Charleston meeting personalizes heroin addiction in West Virginia
By Don Smith
West Virginia Press Association
CHARLESTON, W.Va. — President Barack Obama made clear the reason he thinks every American, every West Virginian, every politician and every parent needs to get involved in the effort to stop drug abuse: “You don’t know if it is going to be your child.”
Addiction has no home or income level, said Obama, explaining drug abuse is a problem for adults and children from every income and social bracket. “It’s no us and them problem … this is an American problem.”
Obama traveled to West Virginia on Wednesday to discuss prescription drug abuse and the growing heroin epidemic. He also announced new federal initiatives to battle those problems. He spoke to a packed house of guests at the East End Family Resource Center in the Roosevelt Neighborhood Center building — located near the center of what was Charleston’s black neighborhood before construction of the interstates and urban renewal efforts in the 1960s razed much of it. The center is just a block away from the intersection of Ruffner Avenue and East Washington Street, which has been the site of many drug arrests and other drug incidents in Charleston. It’s also only a few blocks away from the stately homes of the city’s East End and West Virginia’s Capitol.
Invited guests, public officials and the media filled the center, with neighborhood residents filling front yards, sidewalks and streets outside, hoping to see the President during his visit.
Obama thanked state, city and neighborhood officials for hosting the event, but he made it clear the drug problem was everyone’s concern.
“If you are a parent … you can relate. … one of my favorite sayings I ever heard about having children is ‘it’s like having your heart walking around outside of your body.’ All you care about is making sure they’re OK, but they’re so vulnerable. As a parent … how do I make sure they are going to be OK,” Obama said.
“This is happening to families everywhere with great parents who love their kids …,” Obama said of drug abuse. “We have to understand there is no us and them. This is all of us in every school, in every community, in every neighborhood. It could be your child. The first thing to do is to understand this is an American problem that cuts across groups and political affiliations. Once we understand that, then we’re in a position to deal with it together.”
Joining Obama at Wednesday’s event were Gov. Earl Ray Tomblin, U.S. Senators Joe Manchin and Shelley Moore Capito, Secretary of State Natalie Tennant and numerous state legislators and public officials. Guests included an audience of educators, medical experts and law enforcement officials. Also present was WVU professor John Temple, whose newly released book “American Pain” outlines the largest painkiller distribution ring in the United States and looks at the massive rise in the use and abuse of narcotic painkillers over the past two decades.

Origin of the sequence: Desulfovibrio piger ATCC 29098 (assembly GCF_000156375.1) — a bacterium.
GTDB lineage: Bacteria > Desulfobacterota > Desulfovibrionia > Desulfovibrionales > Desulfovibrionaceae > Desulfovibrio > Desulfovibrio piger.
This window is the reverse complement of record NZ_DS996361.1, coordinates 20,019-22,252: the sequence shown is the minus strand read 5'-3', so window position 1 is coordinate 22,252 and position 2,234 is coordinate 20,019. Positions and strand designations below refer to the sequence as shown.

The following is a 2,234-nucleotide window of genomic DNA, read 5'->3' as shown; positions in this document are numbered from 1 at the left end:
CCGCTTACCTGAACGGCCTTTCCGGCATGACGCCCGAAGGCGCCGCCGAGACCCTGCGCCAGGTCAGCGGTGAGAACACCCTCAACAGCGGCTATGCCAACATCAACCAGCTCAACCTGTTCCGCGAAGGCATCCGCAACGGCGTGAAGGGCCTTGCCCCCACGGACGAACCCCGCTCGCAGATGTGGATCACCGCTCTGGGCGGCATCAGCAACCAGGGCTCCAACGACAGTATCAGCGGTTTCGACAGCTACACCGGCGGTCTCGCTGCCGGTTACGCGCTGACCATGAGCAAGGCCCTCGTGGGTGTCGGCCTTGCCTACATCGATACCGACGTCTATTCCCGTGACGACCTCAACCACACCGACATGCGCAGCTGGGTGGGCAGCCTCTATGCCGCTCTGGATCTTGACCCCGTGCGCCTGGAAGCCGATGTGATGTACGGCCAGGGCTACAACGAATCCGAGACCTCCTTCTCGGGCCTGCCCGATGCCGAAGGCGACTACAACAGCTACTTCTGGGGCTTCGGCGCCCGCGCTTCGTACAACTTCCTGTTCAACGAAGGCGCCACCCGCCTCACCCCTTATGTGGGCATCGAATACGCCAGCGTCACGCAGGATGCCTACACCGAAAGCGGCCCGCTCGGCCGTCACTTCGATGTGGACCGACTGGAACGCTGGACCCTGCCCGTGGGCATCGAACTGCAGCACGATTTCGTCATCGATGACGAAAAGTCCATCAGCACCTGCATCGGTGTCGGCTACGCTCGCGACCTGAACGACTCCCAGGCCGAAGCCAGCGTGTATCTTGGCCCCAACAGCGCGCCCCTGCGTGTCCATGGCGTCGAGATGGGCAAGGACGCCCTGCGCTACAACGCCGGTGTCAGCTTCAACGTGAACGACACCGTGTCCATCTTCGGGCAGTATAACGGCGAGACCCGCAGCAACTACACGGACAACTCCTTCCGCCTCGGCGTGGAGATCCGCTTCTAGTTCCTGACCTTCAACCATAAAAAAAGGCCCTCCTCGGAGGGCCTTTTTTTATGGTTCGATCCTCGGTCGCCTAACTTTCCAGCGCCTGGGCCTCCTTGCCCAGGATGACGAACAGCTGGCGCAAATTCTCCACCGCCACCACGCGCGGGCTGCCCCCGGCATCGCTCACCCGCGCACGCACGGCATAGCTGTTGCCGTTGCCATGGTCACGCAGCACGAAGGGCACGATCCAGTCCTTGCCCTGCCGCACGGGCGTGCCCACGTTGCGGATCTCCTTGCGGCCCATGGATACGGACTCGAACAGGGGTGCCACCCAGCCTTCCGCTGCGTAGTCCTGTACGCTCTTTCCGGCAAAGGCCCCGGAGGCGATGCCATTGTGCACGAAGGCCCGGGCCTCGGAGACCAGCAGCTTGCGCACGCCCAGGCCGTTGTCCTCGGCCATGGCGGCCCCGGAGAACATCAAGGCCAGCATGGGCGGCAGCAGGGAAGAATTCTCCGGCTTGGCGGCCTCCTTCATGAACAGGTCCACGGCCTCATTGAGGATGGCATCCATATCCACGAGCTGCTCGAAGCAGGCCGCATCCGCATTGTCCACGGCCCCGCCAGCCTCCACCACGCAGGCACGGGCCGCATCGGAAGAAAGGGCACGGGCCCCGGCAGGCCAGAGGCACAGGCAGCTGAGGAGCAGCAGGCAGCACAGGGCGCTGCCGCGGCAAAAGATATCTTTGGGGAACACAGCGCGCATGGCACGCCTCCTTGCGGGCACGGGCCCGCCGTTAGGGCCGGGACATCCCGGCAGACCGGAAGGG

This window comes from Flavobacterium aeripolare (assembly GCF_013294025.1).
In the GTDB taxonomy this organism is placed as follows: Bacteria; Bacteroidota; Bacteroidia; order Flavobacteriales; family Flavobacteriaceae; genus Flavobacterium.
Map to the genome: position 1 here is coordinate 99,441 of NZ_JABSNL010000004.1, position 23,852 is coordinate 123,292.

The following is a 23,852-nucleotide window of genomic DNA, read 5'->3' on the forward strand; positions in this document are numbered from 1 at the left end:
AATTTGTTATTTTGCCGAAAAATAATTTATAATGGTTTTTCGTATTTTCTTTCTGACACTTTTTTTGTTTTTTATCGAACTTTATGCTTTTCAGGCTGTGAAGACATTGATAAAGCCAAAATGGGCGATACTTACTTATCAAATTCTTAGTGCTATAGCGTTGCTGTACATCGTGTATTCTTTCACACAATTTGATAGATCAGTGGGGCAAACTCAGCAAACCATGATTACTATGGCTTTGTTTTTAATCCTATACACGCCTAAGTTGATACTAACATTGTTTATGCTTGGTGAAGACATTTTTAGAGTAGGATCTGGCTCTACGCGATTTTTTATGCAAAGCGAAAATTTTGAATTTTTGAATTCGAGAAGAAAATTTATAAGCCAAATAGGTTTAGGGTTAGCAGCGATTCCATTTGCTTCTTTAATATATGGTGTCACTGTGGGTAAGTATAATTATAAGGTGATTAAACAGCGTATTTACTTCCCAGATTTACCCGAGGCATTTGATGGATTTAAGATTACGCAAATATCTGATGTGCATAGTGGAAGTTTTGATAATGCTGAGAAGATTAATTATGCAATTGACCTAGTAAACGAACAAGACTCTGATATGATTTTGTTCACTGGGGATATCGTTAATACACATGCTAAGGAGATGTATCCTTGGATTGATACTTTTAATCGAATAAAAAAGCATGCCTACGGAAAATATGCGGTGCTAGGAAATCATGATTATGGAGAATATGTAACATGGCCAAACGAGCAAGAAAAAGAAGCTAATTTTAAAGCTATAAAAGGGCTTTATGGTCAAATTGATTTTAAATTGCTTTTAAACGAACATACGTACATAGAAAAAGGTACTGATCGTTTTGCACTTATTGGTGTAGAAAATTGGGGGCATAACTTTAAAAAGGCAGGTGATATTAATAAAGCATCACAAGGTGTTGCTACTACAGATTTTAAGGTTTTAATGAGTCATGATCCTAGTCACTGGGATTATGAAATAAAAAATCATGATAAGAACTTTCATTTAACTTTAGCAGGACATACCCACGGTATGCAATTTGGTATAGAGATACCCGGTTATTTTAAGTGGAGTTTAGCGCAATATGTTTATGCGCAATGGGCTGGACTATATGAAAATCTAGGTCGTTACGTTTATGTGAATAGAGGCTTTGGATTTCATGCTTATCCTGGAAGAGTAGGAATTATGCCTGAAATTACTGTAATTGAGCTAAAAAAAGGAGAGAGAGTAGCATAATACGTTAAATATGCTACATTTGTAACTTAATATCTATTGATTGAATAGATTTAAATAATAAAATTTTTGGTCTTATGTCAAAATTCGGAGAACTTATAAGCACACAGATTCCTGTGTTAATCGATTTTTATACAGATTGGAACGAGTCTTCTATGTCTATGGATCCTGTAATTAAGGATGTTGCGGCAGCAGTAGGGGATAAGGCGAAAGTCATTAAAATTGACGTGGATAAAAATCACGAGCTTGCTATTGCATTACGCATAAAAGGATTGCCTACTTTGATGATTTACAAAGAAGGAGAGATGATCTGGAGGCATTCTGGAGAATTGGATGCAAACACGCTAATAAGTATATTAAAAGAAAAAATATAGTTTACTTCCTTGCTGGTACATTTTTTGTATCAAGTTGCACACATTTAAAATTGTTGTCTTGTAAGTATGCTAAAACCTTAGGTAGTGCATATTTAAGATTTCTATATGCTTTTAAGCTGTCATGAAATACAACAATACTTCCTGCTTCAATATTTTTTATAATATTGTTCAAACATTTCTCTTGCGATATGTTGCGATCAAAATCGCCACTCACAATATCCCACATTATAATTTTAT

Joining the President for the discussion on the drug problem were Michael Botticelli; the White House’s director of National Drug Control Policy, U.S. Health and Human Services Secretary Sylvia Mathews Burwell, a native of Hinton; Dr. Michael Brumage, executive director and health officer for the Kanawha-Charleston Health Department and Putnam County; Cary Dixon, who has a family member struggling with a substance use disorder; Charleston Police Chief Brent Webster, who has served in the City of Charleston Police Department for 20 years and is overseeing establishment of both a naloxone program for overdose reversal as well as a syringe service (needle exchange) program, both of which will be fully operational in the next month.
Gov. Tomblin opened the program, outlining the drug problem in West Virginia and recounting the state’s efforts to battle the drug problem, including a recently implemented drug abuse hotline: 844-HELP4WV.
Sen. Joe Manchin thanked the President for visiting the state to discuss a problem that “is destroying families and communities across our beautiful state, the dedicated work our citizens are doing to save our communities and the critical help we need to stop this epidemic.”